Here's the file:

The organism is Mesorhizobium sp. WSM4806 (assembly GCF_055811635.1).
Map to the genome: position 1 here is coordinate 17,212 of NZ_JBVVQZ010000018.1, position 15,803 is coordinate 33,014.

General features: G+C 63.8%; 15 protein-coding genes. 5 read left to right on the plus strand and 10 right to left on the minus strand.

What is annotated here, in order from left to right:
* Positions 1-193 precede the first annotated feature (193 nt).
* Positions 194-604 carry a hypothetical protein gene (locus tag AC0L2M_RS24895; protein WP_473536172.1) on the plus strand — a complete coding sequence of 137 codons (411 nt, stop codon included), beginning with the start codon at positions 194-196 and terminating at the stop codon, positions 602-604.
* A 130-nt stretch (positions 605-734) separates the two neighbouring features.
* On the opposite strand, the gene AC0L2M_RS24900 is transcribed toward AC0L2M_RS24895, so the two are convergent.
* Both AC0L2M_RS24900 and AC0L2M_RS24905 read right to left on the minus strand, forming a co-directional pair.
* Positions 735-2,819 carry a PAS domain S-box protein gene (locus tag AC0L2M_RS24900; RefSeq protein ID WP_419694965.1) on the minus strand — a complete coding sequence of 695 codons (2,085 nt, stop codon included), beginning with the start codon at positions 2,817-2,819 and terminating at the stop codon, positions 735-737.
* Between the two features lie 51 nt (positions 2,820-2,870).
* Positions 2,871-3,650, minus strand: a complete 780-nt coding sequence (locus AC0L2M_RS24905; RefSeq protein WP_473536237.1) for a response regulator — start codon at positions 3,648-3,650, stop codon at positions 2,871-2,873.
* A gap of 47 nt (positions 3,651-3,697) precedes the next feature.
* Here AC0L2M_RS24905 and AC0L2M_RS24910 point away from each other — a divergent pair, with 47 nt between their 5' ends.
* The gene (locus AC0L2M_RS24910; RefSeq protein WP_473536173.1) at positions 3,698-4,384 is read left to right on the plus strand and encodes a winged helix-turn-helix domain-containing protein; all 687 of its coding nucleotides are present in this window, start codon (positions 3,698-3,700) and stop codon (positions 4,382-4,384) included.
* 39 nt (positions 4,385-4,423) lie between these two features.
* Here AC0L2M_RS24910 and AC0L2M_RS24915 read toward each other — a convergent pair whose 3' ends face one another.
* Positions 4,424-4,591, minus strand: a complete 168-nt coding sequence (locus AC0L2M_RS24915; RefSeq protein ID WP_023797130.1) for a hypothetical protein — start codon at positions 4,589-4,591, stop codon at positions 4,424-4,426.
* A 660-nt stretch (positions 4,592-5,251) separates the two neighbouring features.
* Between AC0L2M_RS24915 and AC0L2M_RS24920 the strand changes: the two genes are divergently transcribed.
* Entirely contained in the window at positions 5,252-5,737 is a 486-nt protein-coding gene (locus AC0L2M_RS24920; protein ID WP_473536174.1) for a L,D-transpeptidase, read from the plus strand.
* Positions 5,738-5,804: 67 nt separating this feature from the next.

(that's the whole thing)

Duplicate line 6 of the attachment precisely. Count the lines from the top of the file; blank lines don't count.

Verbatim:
* Positions 194-604 carry a hypothetical protein gene (locus tag AC0L2M_RS24895; protein WP_473536172.1) on the plus strand — a complete coding sequence of 137 codons (411 nt, stop codon included), beginning with the start codon at positions 194-196 and terminating at the stop codon, positions 602-604.